The ICO was hailed as the new IPO, offering a more egalitarian way of raising funds. The fact that crowdsales bring in millions of extra dollars and create an active community from day one doesn’t hurt either. In 2017, the initial coin offering was the fundraising model that had venture capitalists looking on enviously. 2018 began in the same vein, with the public piling into ICOs with gusto. On paper, January’s results look highly impressive, with millions of dollars raised in record time, but the process has now changed. In many cases, the public sale feels more like an afterthought than the main event as ICOs revert back to IPOs in all but name.
Also read: ICOs Raise Over $1 Billion in a Month for the First Time
From IPO to ICO and Back Again
From Legolas to Blockport and Storecoin to Celsius, many of this year’s most notable token projects are either skipping or skimping on their crowdsale. Initial coin offerings were seen as an ideal way of bootstrapping startups and onboarding a sizeable community from the get-go. These benefits have had to be tempered, though, with the disadvantages of a less tech-savvy and more impatient group of investors to contend with. From crowdsale participants spamming Telegram groups with “When exchange?” memes to newbs falling prey to blatant phishing attempts and then crying for more regulation, opening your project to the public is not without its pitfalls.
Even when the general public are on their best behavior, there is the ever watchful eye of the regulators to appease. In 2017, it was widely assumed that labeling your token as a utility would be enough avoid the clutches of the SEC and their international counterparts. In 2018, that’s no longer the case. Given the hazards associated with offering potential security tokens to non-accredited investors, a number of prominent crypto startups have decided to eschew public investors altogether. These include securities token platform Polymath, whose product, by its nature, all but necessitates a private-only sale.
Public Offerings Held Behind Closed Doors
Crypto startups are faced with a quandary: they need to attract public interest to ensure future success, but have no desire to expose themselves to the risks this brings. Of the ICOs to have held public sales this year, the majority have conducted meticulous KYC and AML processes. Legolas, for example, which accepted contributions only in bitcoin, required participants to disclose extensive information about their funds, stating “Please provide as much detail as possible about the origin of the BTC”.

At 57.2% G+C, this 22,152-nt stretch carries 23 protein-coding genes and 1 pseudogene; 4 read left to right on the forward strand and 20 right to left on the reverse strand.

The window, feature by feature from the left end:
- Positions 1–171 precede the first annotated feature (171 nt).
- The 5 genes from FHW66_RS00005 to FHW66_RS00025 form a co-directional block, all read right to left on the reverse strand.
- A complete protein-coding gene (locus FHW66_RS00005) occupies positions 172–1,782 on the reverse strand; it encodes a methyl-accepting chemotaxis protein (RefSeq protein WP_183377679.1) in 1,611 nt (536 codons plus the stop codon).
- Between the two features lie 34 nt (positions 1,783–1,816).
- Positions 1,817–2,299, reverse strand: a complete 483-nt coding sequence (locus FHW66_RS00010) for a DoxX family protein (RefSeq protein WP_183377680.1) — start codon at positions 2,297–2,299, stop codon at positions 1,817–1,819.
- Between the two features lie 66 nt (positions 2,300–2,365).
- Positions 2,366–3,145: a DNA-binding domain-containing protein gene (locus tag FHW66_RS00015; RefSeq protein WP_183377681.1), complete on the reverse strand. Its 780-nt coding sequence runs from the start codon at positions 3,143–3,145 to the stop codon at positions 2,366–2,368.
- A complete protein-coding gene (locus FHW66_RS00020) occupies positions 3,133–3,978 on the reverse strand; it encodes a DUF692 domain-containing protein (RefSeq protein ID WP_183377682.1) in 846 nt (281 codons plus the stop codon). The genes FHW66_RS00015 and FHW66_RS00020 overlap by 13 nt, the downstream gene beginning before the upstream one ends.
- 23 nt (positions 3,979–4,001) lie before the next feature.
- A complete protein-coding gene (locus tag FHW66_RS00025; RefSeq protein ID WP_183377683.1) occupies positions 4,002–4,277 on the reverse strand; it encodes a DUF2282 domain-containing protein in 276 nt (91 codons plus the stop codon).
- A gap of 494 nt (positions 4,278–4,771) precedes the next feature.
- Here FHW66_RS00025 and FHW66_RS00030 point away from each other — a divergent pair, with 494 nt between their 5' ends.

Essentia.one founder Matteo Zago believes the transition from public to private sales is inevitable, telling news.Bitcoin.com: “Startups are looking to build long-term partnerships with investors who can supply something beyond merely capital. That could be expertise, by lending their experience to the project, or simply connections to exchanges, platforms, and incubators in the crypto space. As a result of this trend, we’re seeing more tokens sold in private or pre-sales, which means there’s less available to the general public.”
This tallies with the investment policy being lined up by startups like Metahash, a high speed blockchain set to launch later this year. Its private sale seeks “experts who are ready to participate in the discussion of the project before its public launch and, possibly, join the #MetaHashTeam”. It continues “We are not interested in the amount [of ETH], but rather in your expertise. We want experts from different fields to participate in the Private Round.”
As one Twitter trader moaned: “Right now it’s a landgrab for allocations to the best ICOs with increasingly higher percentages going to pre/private sales…This means smaller caps for most investors, especially when they are limited to public sale rounds”. The public may have fueled the ICO phenomenon, but if current trends continue, the next wave of crowdsales will be conducted minus the crowd.
Do you think a shift to fully regulated and accredited private sales is inevitable? Let us know in the comments section below.
Images courtesy of Shutterstock, and Twitter.
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